Mrs Fry’s letter "Research the issue" on the 18th September, demonstrated that I have completely wasted my life researching things from sources I thought I could rely on.

If only I’d known that all I needed to do to get to ‘the truth’ was to merely find what someone in a football crowd thought about something. I'd have been a season-ticket holder from birth.

Mrs Fry's ‘just a little research’ involving a football fan in Sweden attempts to make ‘those fighting tooth and nail against the new waste energy plant on Portland’ look like complete idiots. It's she who is demonstrating an ignorance of the subject. She should apologise.

I urge her to 'Google' ‘the truth about waste incineration’. Here is a brief collection of extracts made by learned scientists.

“Research on various issues relating to incineration shows that far from being a clean and efficient way to manage waste it has a host of direct and indirect negative impacts.

Most of the materials, currently disposed of in incinerators, can be reused, recycled or composted. Incinerators legitimise the generation of waste since more waste is required to keep the incinerator functioning.

Nitrogen oxides (NOx), mercury, dioxins, and ultra-fine particles are some of the pollutants that are released by incineration of discarded materials. These are known to cause cancer, respiratory diseases, and cardiovascular risks. Even small amounts of these highly toxic substances are carcinogenic and add up to the existing air pollution.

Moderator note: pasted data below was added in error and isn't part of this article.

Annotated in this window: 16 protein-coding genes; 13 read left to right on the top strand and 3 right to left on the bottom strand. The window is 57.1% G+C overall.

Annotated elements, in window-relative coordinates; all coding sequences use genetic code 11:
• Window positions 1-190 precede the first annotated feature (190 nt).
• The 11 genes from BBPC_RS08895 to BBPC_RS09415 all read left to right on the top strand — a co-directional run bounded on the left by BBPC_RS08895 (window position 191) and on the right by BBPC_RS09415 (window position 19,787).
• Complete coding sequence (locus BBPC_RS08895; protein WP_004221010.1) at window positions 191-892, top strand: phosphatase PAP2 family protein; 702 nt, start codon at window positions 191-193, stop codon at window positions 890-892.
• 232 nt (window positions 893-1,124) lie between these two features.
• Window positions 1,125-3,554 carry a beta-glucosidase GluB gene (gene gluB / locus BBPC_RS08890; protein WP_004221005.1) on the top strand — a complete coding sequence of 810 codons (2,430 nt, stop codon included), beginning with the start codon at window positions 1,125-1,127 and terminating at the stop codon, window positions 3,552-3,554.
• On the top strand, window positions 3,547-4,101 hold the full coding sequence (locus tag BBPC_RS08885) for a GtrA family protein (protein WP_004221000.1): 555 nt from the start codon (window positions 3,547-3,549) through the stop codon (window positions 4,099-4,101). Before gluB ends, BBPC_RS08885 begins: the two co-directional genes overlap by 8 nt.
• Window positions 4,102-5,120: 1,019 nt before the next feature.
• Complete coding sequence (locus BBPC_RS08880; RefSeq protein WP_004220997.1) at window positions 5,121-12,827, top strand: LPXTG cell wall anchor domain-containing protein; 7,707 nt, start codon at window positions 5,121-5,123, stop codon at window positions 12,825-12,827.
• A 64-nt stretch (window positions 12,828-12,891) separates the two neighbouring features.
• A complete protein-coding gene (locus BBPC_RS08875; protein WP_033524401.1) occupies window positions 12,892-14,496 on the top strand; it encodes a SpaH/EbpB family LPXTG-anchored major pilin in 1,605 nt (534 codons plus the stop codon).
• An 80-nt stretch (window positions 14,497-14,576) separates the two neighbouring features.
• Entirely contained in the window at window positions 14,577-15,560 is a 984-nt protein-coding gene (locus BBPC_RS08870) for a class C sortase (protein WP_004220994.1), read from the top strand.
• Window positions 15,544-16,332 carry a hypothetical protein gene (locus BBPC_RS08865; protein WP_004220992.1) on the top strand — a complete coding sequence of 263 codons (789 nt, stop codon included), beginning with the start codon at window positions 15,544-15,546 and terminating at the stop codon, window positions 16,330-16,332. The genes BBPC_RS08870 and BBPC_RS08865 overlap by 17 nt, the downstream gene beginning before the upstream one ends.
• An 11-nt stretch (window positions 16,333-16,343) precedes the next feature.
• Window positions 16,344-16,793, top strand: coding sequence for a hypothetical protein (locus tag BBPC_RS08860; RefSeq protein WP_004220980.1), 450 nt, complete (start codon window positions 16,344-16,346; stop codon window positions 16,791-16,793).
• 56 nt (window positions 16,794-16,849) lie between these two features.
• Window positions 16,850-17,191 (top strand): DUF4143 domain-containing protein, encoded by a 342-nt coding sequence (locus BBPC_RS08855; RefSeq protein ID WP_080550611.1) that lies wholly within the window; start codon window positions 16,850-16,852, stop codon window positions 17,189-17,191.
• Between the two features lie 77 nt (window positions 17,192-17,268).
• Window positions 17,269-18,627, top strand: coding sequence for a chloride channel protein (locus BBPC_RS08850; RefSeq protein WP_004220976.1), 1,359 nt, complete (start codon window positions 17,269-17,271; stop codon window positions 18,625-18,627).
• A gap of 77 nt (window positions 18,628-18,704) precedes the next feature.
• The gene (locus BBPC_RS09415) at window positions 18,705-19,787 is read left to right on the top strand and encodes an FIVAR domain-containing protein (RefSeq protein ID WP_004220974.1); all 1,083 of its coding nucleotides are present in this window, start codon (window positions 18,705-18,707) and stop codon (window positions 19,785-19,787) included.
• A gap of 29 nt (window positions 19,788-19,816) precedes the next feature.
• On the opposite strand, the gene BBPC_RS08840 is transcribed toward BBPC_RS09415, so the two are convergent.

Incineration generates volatile organic compounds, nitrous oxides, acid gas, and particulate matters. Adding regulatory standards and controls do not reduce pollution. A recent study revealed how even the so-called state of the art incinerators emit dangerous pollutants far beyond toxic emissions limits.

Waste incineration is the dirtiest and least efficient way to generate electricity. Waste incinerators release 28 times more dioxin than coal, 2.5 times as much carbon dioxide (CO 2), twice as much carbon monoxide, three times as much nitrogen oxides (NOx), 6-14 times as much mercury, nearly 6 times as much lead, and 70% more sulphur dioxides.

About 30% of pollutants still remain as fly ash, bottom ash, boiler ash, slag and wastewater treatment sludge which are deposited in landfills and these toxic pollutants can leach into the groundwater, rivers, and soil.”

Mrs Fry shouldn’t overlook another important fact; ‘where there’s muck, there’s money’. That says it all!

Mike Joslin